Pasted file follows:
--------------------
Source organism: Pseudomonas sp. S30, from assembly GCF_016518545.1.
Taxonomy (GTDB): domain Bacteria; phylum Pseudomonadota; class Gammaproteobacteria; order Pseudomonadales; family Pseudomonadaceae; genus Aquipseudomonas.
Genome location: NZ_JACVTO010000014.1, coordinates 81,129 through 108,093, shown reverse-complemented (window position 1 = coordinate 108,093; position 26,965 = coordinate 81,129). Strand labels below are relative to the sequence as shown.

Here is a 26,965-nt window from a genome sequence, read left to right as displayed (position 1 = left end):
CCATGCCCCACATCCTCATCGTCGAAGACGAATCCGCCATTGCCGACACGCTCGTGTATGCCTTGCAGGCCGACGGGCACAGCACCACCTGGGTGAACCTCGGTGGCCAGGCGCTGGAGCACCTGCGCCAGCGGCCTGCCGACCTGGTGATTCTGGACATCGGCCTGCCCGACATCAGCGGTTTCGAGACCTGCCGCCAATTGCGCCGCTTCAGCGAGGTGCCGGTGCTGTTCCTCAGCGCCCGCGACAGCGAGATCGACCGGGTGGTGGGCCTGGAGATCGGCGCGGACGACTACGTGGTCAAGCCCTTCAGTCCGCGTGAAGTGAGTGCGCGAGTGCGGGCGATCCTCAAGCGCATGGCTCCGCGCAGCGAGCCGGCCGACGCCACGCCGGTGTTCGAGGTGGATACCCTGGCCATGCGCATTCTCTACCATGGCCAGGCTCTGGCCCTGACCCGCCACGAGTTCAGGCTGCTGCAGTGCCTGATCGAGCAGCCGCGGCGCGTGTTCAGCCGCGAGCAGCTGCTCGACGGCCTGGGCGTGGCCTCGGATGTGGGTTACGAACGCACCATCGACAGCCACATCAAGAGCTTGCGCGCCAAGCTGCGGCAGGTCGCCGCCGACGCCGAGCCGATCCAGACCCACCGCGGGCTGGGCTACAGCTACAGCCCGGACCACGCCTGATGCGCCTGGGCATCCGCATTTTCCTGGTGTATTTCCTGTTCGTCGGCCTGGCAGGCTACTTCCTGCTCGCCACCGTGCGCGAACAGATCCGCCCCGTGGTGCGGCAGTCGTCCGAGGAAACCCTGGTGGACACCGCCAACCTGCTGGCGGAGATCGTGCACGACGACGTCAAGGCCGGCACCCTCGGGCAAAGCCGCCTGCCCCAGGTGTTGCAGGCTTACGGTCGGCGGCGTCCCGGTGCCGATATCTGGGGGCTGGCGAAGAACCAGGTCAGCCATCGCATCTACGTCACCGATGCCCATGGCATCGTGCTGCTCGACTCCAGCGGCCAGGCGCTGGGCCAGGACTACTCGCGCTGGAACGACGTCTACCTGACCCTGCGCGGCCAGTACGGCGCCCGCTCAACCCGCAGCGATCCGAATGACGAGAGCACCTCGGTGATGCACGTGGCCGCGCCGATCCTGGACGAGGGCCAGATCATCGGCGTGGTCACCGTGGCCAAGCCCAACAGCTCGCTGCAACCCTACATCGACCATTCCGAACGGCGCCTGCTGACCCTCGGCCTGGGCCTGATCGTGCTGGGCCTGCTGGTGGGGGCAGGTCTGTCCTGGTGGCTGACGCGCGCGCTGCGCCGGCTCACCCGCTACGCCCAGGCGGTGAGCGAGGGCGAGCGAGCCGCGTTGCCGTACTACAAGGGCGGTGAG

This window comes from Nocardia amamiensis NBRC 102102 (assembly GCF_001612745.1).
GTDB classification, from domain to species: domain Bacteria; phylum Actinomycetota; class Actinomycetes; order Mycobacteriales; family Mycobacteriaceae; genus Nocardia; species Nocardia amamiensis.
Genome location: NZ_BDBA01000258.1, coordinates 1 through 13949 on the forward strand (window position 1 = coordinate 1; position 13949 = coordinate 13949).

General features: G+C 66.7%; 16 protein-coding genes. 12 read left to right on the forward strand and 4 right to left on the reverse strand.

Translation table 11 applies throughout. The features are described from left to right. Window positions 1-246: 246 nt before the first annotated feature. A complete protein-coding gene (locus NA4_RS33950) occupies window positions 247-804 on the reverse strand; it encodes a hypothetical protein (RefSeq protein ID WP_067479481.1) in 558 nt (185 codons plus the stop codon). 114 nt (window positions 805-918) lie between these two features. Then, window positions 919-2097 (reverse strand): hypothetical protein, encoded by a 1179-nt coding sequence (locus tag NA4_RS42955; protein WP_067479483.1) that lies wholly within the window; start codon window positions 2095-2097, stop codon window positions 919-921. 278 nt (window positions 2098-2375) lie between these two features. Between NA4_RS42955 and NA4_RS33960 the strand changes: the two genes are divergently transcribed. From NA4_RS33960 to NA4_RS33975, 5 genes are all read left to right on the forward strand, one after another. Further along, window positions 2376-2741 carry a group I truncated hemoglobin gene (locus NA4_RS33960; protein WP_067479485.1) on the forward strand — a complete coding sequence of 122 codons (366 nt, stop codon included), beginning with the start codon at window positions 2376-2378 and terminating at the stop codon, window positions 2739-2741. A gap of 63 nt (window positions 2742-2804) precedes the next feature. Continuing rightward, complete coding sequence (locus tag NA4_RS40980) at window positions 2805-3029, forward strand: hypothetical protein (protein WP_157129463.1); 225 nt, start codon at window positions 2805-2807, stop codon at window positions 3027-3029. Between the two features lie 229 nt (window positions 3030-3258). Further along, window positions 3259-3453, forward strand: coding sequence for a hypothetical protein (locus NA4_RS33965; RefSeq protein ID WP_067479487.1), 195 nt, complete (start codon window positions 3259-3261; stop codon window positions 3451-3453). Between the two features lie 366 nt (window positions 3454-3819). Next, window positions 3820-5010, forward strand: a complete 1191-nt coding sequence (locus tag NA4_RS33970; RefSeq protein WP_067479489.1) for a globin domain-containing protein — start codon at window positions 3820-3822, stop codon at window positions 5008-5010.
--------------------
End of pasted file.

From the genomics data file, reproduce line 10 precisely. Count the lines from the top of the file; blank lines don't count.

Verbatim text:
Translation table 11 applies throughout. The features are described from left to right. Window positions 1-246: 246 nt before the first annotated feature. A complete protein-coding gene (locus NA4_RS33950) occupies window positions 247-804 on the reverse strand; it encodes a hypothetical protein (RefSeq protein ID WP_067479481.1) in 558 nt (185 codons plus the stop codon). 114 nt (window positions 805-918) lie between these two features. Then, window positions 919-2097 (reverse strand): hypothetical protein, encoded by a 1179-nt coding sequence (locus tag NA4_RS42955; protein WP_067479483.1) that lies wholly within the window; start codon window positions 2095-2097, stop codon window positions 919-921. 278 nt (window positions 2098-2375) lie between these two features. Between NA4_RS42955 and NA4_RS33960 the strand changes: the two genes are divergently transcribed. From NA4_RS33960 to NA4_RS33975, 5 genes are all read left to right on the forward strand, one after another. Further along, window positions 2376-2741 carry a group I truncated hemoglobin gene (locus NA4_RS33960; protein WP_067479485.1) on the forward strand — a complete coding sequence of 122 codons (366 nt, stop codon included), beginning with the start codon at window positions 2376-2378 and terminating at the stop codon, window positions 2739-2741. A gap of 63 nt (window positions 2742-2804) precedes the next feature. Continuing rightward, complete coding sequence (locus tag NA4_RS40980) at window positions 2805-3029, forward strand: hypothetical protein (protein WP_157129463.1); 225 nt, start codon at window positions 2805-2807, stop codon at window positions 3027-3029. Between the two features lie 229 nt (window positions 3030-3258). Further along, window positions 3259-3453, forward strand: coding sequence for a hypothetical protein (locus NA4_RS33965; RefSeq protein ID WP_067479487.1), 195 nt, complete (start codon window positions 3259-3261; stop codon window positions 3451-3453). Between the two features lie 366 nt (window positions 3454-3819). Next, window positions 3820-5010, forward strand: a complete 1191-nt coding sequence (locus tag NA4_RS33970; RefSeq protein WP_067479489.1) for a globin domain-containing protein — start codon at window positions 3820-3822, stop codon at window positions 5008-5010.